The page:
and reverse their wettability, making them attractive for coating hydrophobic solids such as carbon nanotubes (12, 13) and in- creasing the biocompatibility of medical implants (14). In order to understand the multiple roles played by class I hydrophobin monolayers in fungal biology and to exploit potential biotechno- logical applications, we have focused on delineating the molecu- lar structure of the polymerized amyloid form of the hydrophobin EAS from Neurospora crassa. We have used site-directed muta- genesis and peptide inhibition assays to identify the region of EAS that forms the spine of the amyloid structure in the polymer- ized form. Surprisingly, this region does not lie on the edge of the β-barrel or in the long, unstructured Cys3–Cys4 loop, two possi- bilities suggested by our initial determination of the structure of the EAS monomer (15). Instead, the key region driving inter- molecular association lies between cysteines 7 and 8, and this re- gion can be transplanted into a class II hydrophobin to render it amyloidogenic. The structure and solution dynamics of a mutant form of EAS give insight into the structural rearrangement that accompanies rodlet formation. We have applied these experi- mental data to generate a molecular model for the EAS rodlet structure, demonstrating how the cross-β amyloid structure can arise through a simple conformational change in the Cys7–Cys8 region of EAS. In this model the bulk of the protein is accom- modated on the periphery of the cross β-spine in a repeating arrangement that gives rise to the amphipathic nature of the func- tional amyloid monolayer.
Results Prediction of Aggregation-Prone Regions in EAS. Several algorithms have been developed with the goal of predicting regions of protein sequence that have a high propensity for forming amyloid-like β- sheet polymeric structures. Given the evidence from X-ray fiber diffraction, electron microscopy, and Congo red and Thioflavin- T (ThT) binding that rodlets formed by class I hydrophobins are amyloid-like (15, 16), we analyzed the amino acid sequence of EAS using several of these algorithms. TANGO (17) identified two po- tential aggregation-prone regions in EAS: residues L43–G51 and S71–A78 (Fig. 1 A and B). Submitting the EAS sequence for Zyg- gregator (18) analysis returned two regions that overlapped with the Tango prediction: residues S42–G55 and T68–A82 (Fig. 1C). The Waltz algorithm (19) predicted either both of these regions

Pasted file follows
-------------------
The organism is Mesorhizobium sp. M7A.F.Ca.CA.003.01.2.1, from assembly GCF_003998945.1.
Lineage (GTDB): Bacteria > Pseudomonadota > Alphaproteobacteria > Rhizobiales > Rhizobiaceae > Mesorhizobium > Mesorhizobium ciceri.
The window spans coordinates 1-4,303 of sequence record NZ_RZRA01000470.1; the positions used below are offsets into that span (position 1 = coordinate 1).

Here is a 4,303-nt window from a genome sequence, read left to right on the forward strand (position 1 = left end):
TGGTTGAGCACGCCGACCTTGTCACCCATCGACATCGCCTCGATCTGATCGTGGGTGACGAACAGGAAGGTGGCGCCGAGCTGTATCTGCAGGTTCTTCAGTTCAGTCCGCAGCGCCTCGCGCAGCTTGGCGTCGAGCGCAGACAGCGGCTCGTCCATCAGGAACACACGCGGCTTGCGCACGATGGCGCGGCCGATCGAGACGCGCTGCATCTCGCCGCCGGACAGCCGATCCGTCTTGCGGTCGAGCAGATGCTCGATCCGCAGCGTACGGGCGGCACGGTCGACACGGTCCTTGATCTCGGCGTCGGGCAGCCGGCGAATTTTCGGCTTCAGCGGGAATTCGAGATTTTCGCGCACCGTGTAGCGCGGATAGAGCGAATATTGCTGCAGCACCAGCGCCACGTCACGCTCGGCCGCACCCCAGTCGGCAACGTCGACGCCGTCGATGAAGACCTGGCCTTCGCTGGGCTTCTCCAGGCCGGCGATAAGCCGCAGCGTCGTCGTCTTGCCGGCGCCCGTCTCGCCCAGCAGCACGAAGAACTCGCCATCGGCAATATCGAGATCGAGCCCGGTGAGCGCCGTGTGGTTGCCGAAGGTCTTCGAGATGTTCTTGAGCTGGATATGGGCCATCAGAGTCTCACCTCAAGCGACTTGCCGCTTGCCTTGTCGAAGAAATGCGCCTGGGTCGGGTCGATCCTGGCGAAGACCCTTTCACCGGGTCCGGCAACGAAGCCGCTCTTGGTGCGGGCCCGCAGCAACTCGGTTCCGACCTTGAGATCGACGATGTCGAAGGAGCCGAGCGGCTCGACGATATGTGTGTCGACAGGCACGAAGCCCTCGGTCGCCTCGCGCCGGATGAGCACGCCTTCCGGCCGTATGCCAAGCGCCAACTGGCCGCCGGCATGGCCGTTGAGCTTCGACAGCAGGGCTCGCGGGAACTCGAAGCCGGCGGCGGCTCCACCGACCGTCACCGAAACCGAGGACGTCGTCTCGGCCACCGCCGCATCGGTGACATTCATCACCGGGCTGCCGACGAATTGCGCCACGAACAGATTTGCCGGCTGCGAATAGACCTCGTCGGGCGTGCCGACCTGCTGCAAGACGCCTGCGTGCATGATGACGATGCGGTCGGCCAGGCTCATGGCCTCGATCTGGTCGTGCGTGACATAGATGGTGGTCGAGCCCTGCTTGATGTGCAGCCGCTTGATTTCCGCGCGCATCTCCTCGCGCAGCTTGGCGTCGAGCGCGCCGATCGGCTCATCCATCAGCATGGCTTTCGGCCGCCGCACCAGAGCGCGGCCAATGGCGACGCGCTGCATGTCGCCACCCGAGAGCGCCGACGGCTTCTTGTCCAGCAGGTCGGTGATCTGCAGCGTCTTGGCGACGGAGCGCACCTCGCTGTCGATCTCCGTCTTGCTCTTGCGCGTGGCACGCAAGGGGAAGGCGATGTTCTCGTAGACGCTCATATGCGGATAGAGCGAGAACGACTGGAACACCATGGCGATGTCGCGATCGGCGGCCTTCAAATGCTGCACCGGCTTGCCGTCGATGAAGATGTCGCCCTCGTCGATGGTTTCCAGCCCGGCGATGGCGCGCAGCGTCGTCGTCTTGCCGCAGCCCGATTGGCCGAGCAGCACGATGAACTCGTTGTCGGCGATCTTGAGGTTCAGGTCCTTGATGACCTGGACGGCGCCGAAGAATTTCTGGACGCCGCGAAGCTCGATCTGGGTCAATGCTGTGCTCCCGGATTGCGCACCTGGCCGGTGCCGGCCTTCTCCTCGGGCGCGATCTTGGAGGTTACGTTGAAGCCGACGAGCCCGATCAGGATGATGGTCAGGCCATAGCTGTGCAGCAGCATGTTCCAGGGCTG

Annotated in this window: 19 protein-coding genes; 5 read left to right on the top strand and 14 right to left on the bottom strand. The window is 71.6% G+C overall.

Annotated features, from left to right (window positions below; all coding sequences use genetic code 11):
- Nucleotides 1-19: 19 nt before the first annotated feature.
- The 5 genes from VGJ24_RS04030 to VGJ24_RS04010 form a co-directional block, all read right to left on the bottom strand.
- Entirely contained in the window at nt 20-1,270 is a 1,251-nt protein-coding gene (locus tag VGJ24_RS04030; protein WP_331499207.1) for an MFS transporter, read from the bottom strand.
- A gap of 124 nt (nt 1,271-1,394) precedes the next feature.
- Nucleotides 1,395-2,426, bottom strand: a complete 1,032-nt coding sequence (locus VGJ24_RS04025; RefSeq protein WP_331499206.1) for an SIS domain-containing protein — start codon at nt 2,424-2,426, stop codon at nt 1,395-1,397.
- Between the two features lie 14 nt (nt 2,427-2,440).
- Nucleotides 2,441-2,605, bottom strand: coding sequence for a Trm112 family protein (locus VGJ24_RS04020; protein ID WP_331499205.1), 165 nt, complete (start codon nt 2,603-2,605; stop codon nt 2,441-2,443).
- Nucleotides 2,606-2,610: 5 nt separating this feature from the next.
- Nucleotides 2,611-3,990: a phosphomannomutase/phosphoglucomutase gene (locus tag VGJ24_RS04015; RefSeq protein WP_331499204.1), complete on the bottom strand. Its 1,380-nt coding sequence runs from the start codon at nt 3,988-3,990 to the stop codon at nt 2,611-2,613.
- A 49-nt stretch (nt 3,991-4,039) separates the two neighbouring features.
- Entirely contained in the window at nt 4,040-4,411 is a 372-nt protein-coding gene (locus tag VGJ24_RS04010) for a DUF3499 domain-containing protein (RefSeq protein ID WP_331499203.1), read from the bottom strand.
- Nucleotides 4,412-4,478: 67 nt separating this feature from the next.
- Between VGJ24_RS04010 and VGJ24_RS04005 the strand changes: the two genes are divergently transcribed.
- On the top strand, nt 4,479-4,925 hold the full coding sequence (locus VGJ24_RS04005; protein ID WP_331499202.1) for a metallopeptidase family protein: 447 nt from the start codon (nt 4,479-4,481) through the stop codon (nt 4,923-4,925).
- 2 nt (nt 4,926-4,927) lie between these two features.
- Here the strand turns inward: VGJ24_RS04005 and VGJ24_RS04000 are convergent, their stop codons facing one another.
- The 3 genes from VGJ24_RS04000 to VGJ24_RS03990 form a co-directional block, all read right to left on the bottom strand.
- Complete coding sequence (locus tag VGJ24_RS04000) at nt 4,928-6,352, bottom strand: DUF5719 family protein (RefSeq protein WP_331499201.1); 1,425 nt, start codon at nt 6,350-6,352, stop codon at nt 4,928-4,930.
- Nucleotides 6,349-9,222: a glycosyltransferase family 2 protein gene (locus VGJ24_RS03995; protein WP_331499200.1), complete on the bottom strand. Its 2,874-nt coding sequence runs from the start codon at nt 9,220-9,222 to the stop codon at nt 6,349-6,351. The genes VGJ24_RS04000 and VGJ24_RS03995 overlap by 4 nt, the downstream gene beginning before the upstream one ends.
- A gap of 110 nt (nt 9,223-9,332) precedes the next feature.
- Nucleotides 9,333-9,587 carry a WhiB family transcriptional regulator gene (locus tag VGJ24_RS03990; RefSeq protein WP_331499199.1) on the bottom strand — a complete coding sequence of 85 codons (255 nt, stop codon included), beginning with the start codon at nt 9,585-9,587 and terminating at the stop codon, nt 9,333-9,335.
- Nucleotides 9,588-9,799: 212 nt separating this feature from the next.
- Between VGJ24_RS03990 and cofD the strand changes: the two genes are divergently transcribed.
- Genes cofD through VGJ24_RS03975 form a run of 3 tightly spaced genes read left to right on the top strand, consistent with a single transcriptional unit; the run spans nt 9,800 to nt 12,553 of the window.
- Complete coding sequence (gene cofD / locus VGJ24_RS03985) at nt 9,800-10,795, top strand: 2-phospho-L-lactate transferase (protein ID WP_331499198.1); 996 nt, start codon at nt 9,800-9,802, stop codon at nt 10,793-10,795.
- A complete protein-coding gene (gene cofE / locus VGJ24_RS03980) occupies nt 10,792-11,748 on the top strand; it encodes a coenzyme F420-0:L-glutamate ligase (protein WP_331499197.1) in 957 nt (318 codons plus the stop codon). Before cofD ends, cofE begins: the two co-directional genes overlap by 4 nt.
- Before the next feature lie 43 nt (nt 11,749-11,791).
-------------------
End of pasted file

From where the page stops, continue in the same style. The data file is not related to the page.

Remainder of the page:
Author contributions: I.M., A.H.K., and M.S. designed research; I.M., A.H.K., Q.R., V.K.M., W.Y., andM.S. performed research; I.M., A.H.K., andM.S. analyzed data; and A.H.K., J.P.M., and M.S. wrote the paper.
The authors declare no conflict of interest.
This article is a PNAS Direct Submission.
Data deposition: The lowest 20 energy structures have been deposited in the Protein Data Bank, www.pdb.org (PDB ID code 2LFN), and the full set of restraints in the BioMagRes- Bank, www.bmrb.wisc.edu (accession no. 17765). 1I.M. and A.H.K. contributed equally to this work. 2To whom correspondence should be addressed. E-mail: email@example.com.
See Author Summary on page 5152 (volume 109, number 14).
This article contains supporting information online at www.pnas.org/lookup/suppl/ doi:10.1073/pnas.1114052109/-/DCSupplemental.
E804–E811 ∣ PNAS ∣ Published online January 23, 2012 www.pnas.org/cgi/doi/10.1073/pnas.1114052109
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(using the high specificity setting) or only the N70–N76 region (using the best overall performance setting). Use of the 3D profile method implemented by ZipperDB (20) identified the regions G44–V49 and F72–A77 as having the lowest energies and compo- site scores, which is indicative of high amyloid-forming potential.
Identification of Residues Critical for Rodlet Formation. In order to test the validity of the predictions, 12 single-point mutants were produced by site-directed mutagenesis. In each mutant, a single residue in the V46–I50 or N70–N76 region was mutated to gly- cine, because this residue has a low propensity for β-sheet forma- tion (21). The mass of each mutant was verified by mass spectro- metry and folding was investigated by one-dimensional 1H NMR spectroscopy. Most mutants can be refolded to a native wild-type- like monomer form (see Fig. S1), although several appear to con- tain a larger proportion of unstructured chain, judging from the increase in intensities of 1H signals in regions of the spectra that typically correspond to disordered polypeptide. The 1H NMR spectra of the V46G and I50G mutants indicated that these pro- teins did not fold correctly. Residues V46 and I50 lie very close to Cys4 and Cys5, so it is possible these mutations have interfered with disulfide bond formation, which is critical for the core hydro- phobin β-barrel. These proteins were not investigated further,
but additional mutants, V46I and I50A, were produced and these were able to refold correctly in vitro (Fig. S1).
The ability of the mutants to self-associate and to form ordered amyloid rodlets was investigat